Victoria's Secret Model Adriana Lima's Dieting Hell: A Doctor's Opinion

Adriana Lima's diet is not doctor approved.
Adriana Lima's diet is not doctor approved.
Victoria's Secret

The Victoria's Secret fashion show, which features a parade of hopelessly beautiful women wearing only underwear (and giant wings) airs November 29 on CBS. The hype is much like that for the Super Bowl -- million-dollar commercials, merchandise tie-ins (even if you can't look like an angel, you can smell like one), and celebrity appearances that you rarely see outside professional sports. The models are stunning, with long legs and seemingly perfect bodies. Perfection, it seems, comes at a price.

In a recent interview with The Daily Telegraph, model Adriana Lima shared her diet and exercise regime, which includes high intensity workouts twice a day, and protein shakes prescribed by a nutritionist. More worrisome is the period right before the show, when her diet turns to near-fasting. According to the article, "For nine days before the show, she will drink only protein shakes - "no solids". The concoctions include powdered egg. Two days before the show, she will abstain from the daily gallon of water, and "just drink normally". Then, 12 hours before the show, she will stop drinking entirely."

We asked Dr. Juan Jose Rivera, a Miami Beach cardiologist and health correspondent on Telemundo, whether Lima's diet strategy is healthy. Absolutely not, he replied.

"She's trying to lose weight quickly. Carbs are the main source of

energy and when you restrict them your body has to get glucose

somewhere, so you start creating ketones and ketones are toxic. That

places a lot of stress on the kidneys, which work overtime. You lose a

lot of water and that's why she's drinking a gallon of water a day. Both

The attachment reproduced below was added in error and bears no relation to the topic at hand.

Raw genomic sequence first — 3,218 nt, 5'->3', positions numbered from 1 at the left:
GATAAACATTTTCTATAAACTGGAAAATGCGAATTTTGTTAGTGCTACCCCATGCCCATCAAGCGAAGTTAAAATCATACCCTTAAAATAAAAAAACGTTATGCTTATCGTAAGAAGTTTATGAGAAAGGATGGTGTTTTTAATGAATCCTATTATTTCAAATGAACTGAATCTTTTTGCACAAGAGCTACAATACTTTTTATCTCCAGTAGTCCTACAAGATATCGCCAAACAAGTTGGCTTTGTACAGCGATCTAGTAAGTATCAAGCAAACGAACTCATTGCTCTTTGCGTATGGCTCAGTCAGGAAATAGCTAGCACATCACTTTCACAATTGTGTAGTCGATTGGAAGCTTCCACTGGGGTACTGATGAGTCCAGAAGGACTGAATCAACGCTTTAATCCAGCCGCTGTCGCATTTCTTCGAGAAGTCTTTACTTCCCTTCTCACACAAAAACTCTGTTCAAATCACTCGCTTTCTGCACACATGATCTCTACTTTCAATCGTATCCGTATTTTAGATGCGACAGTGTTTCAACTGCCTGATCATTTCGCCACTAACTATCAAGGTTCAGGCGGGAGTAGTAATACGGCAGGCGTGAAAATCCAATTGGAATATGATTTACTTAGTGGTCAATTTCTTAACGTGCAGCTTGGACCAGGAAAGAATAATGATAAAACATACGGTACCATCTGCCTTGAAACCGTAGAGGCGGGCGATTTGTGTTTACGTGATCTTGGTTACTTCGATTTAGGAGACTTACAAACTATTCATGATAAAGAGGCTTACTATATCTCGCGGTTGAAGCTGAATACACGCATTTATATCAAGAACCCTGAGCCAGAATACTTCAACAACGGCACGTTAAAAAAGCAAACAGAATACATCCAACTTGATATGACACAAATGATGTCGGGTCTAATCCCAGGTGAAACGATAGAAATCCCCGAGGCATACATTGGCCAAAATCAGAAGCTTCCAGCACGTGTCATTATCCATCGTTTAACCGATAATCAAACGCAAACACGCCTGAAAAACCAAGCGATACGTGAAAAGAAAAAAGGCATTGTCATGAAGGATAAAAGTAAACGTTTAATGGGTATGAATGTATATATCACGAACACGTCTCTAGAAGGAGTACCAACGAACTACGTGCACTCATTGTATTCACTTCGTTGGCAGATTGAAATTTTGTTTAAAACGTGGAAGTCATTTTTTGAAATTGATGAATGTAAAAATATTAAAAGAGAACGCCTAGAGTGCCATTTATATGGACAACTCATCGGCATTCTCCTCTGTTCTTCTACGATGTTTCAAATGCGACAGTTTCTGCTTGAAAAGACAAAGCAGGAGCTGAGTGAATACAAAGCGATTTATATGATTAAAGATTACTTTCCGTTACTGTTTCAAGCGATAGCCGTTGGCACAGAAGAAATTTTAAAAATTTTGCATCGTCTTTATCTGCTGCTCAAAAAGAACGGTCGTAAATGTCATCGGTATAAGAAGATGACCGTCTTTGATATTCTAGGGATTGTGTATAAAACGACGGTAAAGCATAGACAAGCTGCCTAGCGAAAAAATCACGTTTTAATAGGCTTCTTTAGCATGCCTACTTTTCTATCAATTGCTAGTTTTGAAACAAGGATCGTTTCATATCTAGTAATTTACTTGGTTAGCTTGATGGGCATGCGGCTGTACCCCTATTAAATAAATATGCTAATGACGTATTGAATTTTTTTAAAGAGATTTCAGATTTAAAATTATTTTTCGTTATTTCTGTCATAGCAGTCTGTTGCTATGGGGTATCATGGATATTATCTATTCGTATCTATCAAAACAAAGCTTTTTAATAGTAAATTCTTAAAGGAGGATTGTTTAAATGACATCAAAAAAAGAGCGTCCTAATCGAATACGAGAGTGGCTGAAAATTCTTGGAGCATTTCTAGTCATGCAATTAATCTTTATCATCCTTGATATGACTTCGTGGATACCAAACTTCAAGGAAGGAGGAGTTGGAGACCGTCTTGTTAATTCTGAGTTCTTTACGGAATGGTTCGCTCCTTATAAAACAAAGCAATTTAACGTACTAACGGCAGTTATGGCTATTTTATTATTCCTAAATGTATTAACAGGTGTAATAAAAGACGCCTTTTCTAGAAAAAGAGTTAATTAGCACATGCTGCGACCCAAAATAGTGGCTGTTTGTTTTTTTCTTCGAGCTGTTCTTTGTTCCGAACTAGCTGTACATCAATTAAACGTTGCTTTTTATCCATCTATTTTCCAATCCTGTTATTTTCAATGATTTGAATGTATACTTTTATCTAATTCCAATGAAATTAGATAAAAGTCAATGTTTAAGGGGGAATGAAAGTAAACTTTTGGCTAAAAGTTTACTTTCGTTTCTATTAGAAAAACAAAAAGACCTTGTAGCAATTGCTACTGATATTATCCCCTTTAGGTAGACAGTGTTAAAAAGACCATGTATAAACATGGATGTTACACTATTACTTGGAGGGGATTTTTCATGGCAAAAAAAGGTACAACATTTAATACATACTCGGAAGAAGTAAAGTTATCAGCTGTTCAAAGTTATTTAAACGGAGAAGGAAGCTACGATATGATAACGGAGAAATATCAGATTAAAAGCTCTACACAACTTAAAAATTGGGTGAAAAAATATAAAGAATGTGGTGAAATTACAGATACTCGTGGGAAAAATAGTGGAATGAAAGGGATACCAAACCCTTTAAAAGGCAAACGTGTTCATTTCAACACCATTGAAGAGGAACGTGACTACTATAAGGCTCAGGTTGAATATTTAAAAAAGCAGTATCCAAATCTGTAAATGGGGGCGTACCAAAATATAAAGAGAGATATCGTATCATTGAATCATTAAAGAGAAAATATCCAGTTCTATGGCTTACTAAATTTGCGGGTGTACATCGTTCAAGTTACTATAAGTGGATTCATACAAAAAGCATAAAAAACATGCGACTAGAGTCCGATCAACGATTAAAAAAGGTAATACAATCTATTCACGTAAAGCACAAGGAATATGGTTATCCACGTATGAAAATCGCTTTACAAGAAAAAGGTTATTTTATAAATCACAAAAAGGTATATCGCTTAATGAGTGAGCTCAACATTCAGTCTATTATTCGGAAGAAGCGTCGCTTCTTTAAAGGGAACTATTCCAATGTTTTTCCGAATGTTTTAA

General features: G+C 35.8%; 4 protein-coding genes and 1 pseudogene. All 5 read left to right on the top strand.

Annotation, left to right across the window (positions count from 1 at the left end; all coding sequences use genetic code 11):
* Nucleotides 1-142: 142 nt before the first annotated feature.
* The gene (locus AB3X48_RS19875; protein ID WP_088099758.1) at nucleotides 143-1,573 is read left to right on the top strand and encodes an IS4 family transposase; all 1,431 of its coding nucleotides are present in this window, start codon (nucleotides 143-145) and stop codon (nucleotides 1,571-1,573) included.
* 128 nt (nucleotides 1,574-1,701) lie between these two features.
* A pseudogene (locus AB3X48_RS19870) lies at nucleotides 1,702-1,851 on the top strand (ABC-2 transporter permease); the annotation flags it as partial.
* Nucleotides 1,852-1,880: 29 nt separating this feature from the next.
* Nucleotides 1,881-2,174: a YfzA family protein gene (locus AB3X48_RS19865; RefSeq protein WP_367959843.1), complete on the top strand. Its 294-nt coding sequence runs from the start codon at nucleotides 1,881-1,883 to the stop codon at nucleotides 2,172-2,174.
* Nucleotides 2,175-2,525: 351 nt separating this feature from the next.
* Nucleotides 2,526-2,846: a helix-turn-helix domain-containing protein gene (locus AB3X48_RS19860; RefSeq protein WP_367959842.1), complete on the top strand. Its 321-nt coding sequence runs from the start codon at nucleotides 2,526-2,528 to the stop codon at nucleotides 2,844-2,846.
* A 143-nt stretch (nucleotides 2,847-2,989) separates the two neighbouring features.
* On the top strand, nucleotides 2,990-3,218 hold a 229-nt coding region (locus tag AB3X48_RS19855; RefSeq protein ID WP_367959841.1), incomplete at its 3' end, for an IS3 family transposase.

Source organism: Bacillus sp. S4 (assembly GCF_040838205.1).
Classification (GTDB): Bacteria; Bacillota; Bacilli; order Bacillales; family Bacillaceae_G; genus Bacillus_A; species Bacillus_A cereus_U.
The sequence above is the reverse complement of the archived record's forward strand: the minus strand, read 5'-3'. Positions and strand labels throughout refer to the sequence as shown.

of those things can throw her kidneys into renal failure."


renal failure, Dr. Rivera listed a host of other potential side effects

from this high protein, low carb diet, some of them not befitting an

angel including constipation, low blood pressure, dizziness, leg cramps,

and bad breath.

In addition to dieting, Rivera was concerned

about her extreme exercise routine. "The other thing that she does is

that she ramps up her exercise to two sessions a day. she's not allowing

her muscles to rest and recover from the exercise that she's doing

every time you over train that could lead to injuries because your

muscles are overworked", he said.

So what does the doctor, who shares his practice with South Beach Diet creator Dr. Arthur Agatston, recommend? We've heard it before. Quick fixes don't work, says Rivera.

"We see a lot of women who are at the ideal weight and want to lose

more weight we call that the Cosmo effect. As a physician I do not

recommend that diet. Every time you lose a lot of weight in a short

period of time it will not be healthy or sustainable.

You've got to have a healthy diet combined with exercise. I do not

recommend the high protein low carb, basically starvation, diet."

Rivera also remarked on the consequences that publishing this diet may have on readers and people who want to emulate models. "Victoria's Secret

is an entity that a lot of women look up to. This model is dieting for a

particular goal, but she can't forget the fact that she's got a lot of

people out there that that don't have her resources.

It's another example of how far models will go to achieve success.

In my opinion, these types of extreme diets could be the beginning of

eating disorders. This is not sustainable. What's going to happen when

you gain weight again. Are you going to get depressed? It's a slippery


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